Finished Buddha volume 6. It ends with Buddha telling a sermon about desiring no more and no less than to do what you need to do to survive.
This message tracks with what I know about Buddhism. Sometimes the message resonates with me, and sometimes I think, is it wrong to want more than to merely survive? Well, it's not necessarily to "merely" survive, but to live without suffering, without attachment to things you can't have or that will eventually go away. I think the parables offered in the sermon, in the manga, maybe just kinda rubbed me the wrong way: a pond overcrowded with ducks, and some ducks fly away to other lands but eventually die, while the ones who stay survive and want nothing more or less seemed kinda depressing and not inspiring. The crocodiles, who learn to accept some creatures in the river so that there is a symbiotic balance -- that one is more appealing to me. Seeking a balance, not wanting in excess, working "with" nature.
There are 8 substantial omnibuses to this series -- I have two more to go. I've liked it a lot over all. There are many moments like this where I find myself stepping back and reflecting on myself. At the same time, the treatment of women is rather tiresome. Even if the subject matter and the writing are products of their time and based on the real stories and legends of the Buddha, the work is still an art, ultimately a fictional retelling, with many artistic leniencies made re: purposely anachronistic jokes, fudged or made-up characters, and so on. It would've been nice if Tezuka also took the opportunity to treat women better and make them more prominent than male character development pieces, love interests, literal temptress snakes, or literal mutes.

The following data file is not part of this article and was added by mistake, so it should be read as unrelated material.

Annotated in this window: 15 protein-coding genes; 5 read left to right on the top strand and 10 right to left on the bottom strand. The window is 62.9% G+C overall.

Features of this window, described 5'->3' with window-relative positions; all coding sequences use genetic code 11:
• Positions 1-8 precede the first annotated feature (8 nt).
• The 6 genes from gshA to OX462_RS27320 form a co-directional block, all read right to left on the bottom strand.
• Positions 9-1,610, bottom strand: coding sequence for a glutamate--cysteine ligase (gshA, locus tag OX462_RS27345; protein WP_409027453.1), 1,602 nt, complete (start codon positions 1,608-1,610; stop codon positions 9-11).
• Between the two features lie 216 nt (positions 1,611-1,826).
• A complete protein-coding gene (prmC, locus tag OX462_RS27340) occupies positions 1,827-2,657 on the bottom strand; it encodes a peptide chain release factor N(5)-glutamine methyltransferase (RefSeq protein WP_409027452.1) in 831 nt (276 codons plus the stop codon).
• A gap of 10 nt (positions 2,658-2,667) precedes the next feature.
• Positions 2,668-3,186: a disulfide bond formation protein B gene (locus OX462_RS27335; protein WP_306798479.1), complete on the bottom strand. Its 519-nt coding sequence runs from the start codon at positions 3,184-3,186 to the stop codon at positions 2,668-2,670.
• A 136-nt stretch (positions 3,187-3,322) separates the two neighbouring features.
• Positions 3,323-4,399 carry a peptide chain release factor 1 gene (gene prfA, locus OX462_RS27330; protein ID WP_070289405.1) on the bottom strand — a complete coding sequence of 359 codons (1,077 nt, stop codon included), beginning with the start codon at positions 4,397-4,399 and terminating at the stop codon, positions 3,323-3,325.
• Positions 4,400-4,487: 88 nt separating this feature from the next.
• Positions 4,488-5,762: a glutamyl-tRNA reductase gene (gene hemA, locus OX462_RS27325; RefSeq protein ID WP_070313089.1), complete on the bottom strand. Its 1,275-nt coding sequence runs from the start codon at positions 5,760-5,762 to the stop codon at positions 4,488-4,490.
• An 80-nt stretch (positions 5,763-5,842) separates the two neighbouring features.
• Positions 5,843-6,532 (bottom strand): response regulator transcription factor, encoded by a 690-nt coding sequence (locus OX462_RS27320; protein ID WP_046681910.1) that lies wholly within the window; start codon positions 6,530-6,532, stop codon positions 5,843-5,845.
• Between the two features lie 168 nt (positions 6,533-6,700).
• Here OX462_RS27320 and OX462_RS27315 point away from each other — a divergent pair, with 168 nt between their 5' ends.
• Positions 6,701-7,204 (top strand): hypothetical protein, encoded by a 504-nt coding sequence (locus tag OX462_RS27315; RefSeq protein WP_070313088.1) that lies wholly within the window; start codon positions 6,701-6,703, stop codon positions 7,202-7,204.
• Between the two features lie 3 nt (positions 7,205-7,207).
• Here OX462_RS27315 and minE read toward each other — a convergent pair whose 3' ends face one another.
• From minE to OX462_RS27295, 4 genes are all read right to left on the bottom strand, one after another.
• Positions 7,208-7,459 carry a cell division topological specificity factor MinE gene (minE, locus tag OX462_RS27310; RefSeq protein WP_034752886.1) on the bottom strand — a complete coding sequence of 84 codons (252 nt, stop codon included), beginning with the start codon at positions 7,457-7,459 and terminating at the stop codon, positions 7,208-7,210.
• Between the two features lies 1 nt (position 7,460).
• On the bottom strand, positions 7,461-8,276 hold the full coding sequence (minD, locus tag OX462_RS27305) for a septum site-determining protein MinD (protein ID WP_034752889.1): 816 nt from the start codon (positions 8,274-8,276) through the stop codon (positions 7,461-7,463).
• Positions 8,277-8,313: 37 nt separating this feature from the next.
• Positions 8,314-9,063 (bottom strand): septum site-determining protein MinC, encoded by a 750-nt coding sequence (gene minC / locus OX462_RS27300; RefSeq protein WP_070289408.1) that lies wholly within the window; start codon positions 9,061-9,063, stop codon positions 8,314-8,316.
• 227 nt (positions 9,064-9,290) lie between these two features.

- Don't be who you're supposed to be. Be who you want to be.
- A silver lining to age is wisdom. You don't have to prove yourself to be accepted by others. You can just walk away from people who aren't loving, respectful, and kind to you.
- Try to find the happiness in every moment.
- Be true to yourself.
- Money well spent: on travel, anytime, anywhere.
- Lichess.org is one of the most popular free online chess websites. Its backend called Lila (Libre/live + scala) is in Scala, and it's FOSS!
- It was one of the first, if not, the first, major production project that successfully migrated to Scala 3 in November-December 2022
- Ding Liren is this year's grand chess master, and the first ever hailing from China. He was considered an underdog. He had a tough time leading up to the tournament match: lots of pressure, a breakup from his girlfriend, his prep games getting leaked to his future opponents, and thoughts of retiring from chess if he loses. One thing that kept him going was a quote from Albert Camus:
If you can't win, you have to resist... The is that is that if you see that you cannot win, do everything in your power to resist.
- Source: El Pais
- Reading this story gave me a renewed appreciation for chess, as well as validation in my emotional and mental struggles with work this past half-year -- I excelled last year, was rejected recognition I thought I deserved, felt incompetent for not getting it and simultaneously having a hard time with a new project, and (mostly self-inflicted) pressure to do more under new management. I made a new long-term goal to retire early, or at least work part time or a relatively chill job by age 40. I don't think (and I don't hope) I'll fully regain my resolve to keep rising the ranks in the corporate ladder. If I get another promotion, it's a nice bonus; but I will do my best not to get attached to the idea again. But I felt some kinship in this world-class chess player who felt hopeless and wanted to quit despite his incredible skills. I'm not saying I'm a world-class software engineer, but I know I don't give myself enough credit, and I shouldn't feel like I'm simply treading water. I am doing well. The only person who says I am not is the devil in my head. I need to resist it!
- A retroactive post: NPS Solovair has the original Doc Martens manufacturers. Worth checking out if I'm in the market for those kinds of boots again.